Though Alan Alda may have only played a surgeon on the television series M*A*S*H, the actor visited Ann Arbor on Friday to discuss effective communication between doctors, patients and the public.
Alda, who has also been featured in in “The West Wing” and “The Aviator,” spoke to a 250-person audience in University Hospital’s Ford Auditorium.
During his talk, Alda explained his founding of the Alan Alda Center for Communicating Science at Stony Brook University in New York. The center aims to enhance scientific understanding by training scientists and health professionals to communicate better with the public, their patients and the media.
In an interview with The Michigan Daily, Alda said the courses offered by the center help scientists, doctors and medical students use writing to effectively communicate with their patients and the public.
“I thought if we could have long-range programs and courses taught, not just in improvisation, but in writing, making your work clear and free of jargon, that would be beneficial to scientists, to the public, to the country and to medicine when you apply it to medical students,” Alda said.
Building from personal anecdotes in his talk, Alda said when doctors show more empathy towards patients, hospitals are less likely to face lawsuits. He added that if doctors connect with patients, the patients are more likely to listen to advice, share all symptoms and follow the recommended course of action.
Medical School student Margaret Puelle said communication is one of the most important skills she needs to possess upon graduation, but it can get lost when she is in the process of recalling specific facts from the vast amount of information she has memorized.
“Everything he’s talking about is really important,” Puelle said. “It is really important to think about how to communicate and actually understanding the science is only the starting point.”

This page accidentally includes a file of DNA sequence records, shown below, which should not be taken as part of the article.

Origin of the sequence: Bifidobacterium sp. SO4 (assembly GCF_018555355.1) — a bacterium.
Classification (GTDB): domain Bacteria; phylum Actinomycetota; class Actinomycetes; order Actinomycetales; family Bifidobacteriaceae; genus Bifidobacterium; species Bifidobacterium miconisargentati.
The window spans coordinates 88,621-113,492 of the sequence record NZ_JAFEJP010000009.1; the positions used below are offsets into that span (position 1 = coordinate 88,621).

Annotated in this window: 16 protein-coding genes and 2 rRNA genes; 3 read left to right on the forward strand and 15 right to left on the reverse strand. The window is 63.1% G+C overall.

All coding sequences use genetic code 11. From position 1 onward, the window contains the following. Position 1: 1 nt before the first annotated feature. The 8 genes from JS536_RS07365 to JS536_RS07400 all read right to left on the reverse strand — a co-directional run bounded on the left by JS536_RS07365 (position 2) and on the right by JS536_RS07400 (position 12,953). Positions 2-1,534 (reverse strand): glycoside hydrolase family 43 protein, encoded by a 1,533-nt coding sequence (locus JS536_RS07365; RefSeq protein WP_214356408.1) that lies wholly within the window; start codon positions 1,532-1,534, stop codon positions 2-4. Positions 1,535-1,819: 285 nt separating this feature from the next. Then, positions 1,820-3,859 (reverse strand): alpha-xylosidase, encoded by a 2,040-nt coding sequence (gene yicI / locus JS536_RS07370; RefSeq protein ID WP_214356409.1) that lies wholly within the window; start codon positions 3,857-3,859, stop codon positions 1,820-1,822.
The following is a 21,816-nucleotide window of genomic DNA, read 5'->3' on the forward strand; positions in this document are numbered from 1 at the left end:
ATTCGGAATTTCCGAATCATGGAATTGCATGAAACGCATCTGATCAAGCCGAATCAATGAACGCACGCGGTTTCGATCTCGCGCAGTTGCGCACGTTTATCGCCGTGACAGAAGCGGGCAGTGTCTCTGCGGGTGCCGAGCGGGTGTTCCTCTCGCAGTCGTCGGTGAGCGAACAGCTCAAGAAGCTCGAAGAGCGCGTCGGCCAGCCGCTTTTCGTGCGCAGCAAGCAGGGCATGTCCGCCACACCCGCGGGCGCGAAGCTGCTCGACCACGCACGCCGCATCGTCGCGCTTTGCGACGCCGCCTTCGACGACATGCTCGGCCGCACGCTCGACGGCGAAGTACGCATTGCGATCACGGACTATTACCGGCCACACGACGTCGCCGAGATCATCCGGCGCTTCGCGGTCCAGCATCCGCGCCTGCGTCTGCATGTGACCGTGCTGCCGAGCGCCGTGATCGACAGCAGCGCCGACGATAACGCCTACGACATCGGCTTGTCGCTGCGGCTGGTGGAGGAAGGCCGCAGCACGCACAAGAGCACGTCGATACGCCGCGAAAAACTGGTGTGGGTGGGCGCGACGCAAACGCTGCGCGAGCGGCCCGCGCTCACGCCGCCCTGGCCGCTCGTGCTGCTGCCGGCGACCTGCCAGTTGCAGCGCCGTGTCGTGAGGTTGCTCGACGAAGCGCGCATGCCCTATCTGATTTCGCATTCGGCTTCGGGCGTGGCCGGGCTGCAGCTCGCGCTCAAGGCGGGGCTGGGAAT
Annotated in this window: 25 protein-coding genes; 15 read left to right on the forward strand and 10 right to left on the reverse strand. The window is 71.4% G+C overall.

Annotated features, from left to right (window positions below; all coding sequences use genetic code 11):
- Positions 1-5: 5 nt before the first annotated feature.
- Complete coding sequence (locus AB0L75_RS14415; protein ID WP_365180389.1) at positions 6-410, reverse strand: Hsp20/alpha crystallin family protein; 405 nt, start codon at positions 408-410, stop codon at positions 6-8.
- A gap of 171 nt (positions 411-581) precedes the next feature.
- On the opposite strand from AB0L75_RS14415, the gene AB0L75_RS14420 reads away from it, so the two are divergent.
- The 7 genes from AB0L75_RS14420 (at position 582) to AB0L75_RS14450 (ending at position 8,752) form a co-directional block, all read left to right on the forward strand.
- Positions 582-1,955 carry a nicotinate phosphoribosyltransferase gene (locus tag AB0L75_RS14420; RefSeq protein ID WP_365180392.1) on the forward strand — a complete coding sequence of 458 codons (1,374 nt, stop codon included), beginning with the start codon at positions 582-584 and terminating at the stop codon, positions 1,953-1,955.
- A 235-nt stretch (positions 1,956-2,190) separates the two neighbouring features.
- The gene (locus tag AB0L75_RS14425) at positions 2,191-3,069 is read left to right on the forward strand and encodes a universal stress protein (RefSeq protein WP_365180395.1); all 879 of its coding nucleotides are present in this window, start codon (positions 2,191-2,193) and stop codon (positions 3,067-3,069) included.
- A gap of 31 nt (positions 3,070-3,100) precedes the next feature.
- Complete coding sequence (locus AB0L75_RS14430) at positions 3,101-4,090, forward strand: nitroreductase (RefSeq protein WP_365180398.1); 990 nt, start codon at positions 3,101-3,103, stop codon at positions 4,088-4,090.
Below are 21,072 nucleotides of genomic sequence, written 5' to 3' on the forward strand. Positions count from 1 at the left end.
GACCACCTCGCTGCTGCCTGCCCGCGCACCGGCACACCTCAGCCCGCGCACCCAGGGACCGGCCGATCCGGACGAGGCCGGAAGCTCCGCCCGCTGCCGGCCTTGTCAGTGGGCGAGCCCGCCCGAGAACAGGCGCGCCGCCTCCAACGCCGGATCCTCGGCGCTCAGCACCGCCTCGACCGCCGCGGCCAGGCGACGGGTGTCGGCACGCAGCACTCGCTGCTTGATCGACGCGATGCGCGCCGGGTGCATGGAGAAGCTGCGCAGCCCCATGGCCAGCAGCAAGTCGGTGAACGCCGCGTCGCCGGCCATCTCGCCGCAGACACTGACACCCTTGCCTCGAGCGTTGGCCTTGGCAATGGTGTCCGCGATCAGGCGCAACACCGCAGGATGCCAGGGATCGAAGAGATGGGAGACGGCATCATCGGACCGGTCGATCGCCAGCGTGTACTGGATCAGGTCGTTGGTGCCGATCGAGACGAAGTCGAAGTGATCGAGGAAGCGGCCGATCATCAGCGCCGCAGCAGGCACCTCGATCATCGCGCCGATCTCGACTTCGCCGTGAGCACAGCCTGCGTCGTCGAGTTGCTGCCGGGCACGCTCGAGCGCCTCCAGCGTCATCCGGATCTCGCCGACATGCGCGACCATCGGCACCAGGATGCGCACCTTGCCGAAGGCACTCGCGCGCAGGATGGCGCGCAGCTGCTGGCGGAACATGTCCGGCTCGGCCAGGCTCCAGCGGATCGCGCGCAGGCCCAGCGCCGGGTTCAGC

University alum Walter Dishell said teaching doctors to communicate effectively is a particularly important endeavor.
“As a group, doctors are not good communicators,” Dishell said. “You often hear the discussion about bedside manner. A lot of doctors do not have a bedside manner. It really means that you don’t communicate with your patients.”
Alda said when scientists or doctors speak with the public, the primary goal is often getting their audience to remember what they are saying. He said James McGaugh, a University of California, Irvine neurologist and expert on memory, has told him memories take place in the presence of emotion. For this reason, Alda said his center is designed to forge meaningful and emotional connections between doctors or scientists and their audience.
“If you’re in the examining room and you’re sitting back in your chair, you’re not leaning in, you have a cold look on your face because the patient happens to be a case to you and you’re not remembering that they’re a patient, that’s going to lose some attraction,” he said.